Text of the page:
Britain's first book blogger (November 2000)

Friday, January 04, 2008

Pullman's Right and the entrance to hell

And despite the profound and unsettling discoveries of modernism and post-modernism, and everything they show us about the unreliability of the narrator and the fallacy of omniscience, some of us still, when we read, are happy to accept that the narrative voice has the right to comment on a character, whether tartly or sympathetically, and the ability to go into that character's mind and tell us what's going on there.
Says Philip Pullman in The Guardian (link via Ward Six). Despite the article being blog-short, he identifies what I suspect is the most decisive yet unacknowledged distinction in contemporary literature: those for whom literature is defined by this right - let's call it Pullman's Right - and those who recognise no such thing.

I'll come back to this, but Pullman's affirmation comes at the end of a discussion of the differences so-called between story and literature which is instructive in itself. It helps me to explain why I think Establishment Literary Fiction is as artistically flawed as the genre fiction to which it is supposedly superior. Pullman uses an example from His Dark Materials to define literature as the ability to convey, by means of a metaphor, his character Lyra's unspoken feelings.
If the image of the dark house coming to life works on the page, it's precisely because we know it's an image: we know it's what Lyra feels like inside, even though all we'd see if we looked at her would be a girl sitting still. To film it would be absurd.
There's no arguing with that. But I would also claim that writing it is also absurd. I would instead define literature as that which brings to life the distance between the reader and Lyra. This would challenge the imagination rather than take its place. As a reader, I find this far more exhilarating; more so than characterisation, plot or prose style. Aharon Appelfeld's most recent novel is a good example of how one writer achieves this.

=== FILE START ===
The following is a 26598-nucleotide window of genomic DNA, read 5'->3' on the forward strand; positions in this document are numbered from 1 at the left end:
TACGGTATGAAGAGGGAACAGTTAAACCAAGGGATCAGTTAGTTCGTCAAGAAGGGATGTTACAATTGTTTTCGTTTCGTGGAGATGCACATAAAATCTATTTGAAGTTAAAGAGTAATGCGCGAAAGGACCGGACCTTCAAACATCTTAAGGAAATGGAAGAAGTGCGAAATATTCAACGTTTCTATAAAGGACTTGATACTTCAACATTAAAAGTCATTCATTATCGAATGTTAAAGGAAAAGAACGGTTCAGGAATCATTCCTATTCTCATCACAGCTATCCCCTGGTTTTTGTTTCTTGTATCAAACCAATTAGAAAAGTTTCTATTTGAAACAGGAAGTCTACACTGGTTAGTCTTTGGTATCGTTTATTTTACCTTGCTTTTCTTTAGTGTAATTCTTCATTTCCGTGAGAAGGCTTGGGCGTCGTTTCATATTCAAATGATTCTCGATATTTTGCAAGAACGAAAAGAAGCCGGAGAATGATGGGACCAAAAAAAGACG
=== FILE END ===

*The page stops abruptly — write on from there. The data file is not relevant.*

In his podcast interview with Philip Pullman, John Mullan begins by saying he's pleased to be able give attention to "a children's book so-called" that normally gets saved for "supposedly adult literary fiction". Yet if the distinction is false as he implies, it's not because children's books are literature but that most adult literature has not grown up; it still appeals to solipsistic wish-fulfilment.

By the way, this lack of distinction also justifies the epidemic frustration and critical contempt for the cultural advancement of fancy prose over the murderous. For this reason, we need to turn critical attention to the ethical dynamic of fiction; not for ethical reasons, mind, but artistic.

Pullman ends his article with a question that it has answered:
Do we ever stop to wonder how extraordinary it is that a disembodied voice can seem to tell us what is happening in someone's mind?
But the answer is a discharge of responsibility. Let the 20-year-old Franz Kafka, in a letter to Oskar Pollak in November 1903, ask it too:
We are as forlorn as children lost in the woods. When you stand in front of me and look at me, what do you know of the griefs that are in me and what do I know of yours? And if I were to cast myself down before you and weep and tell you, what more would you know about me than you know about hell when someone tells you it is hot and dreadful? For that reason alone we human beings ought to stand before one another as reverently, as reflectively, as lovingly, as we would before the entrance to hell.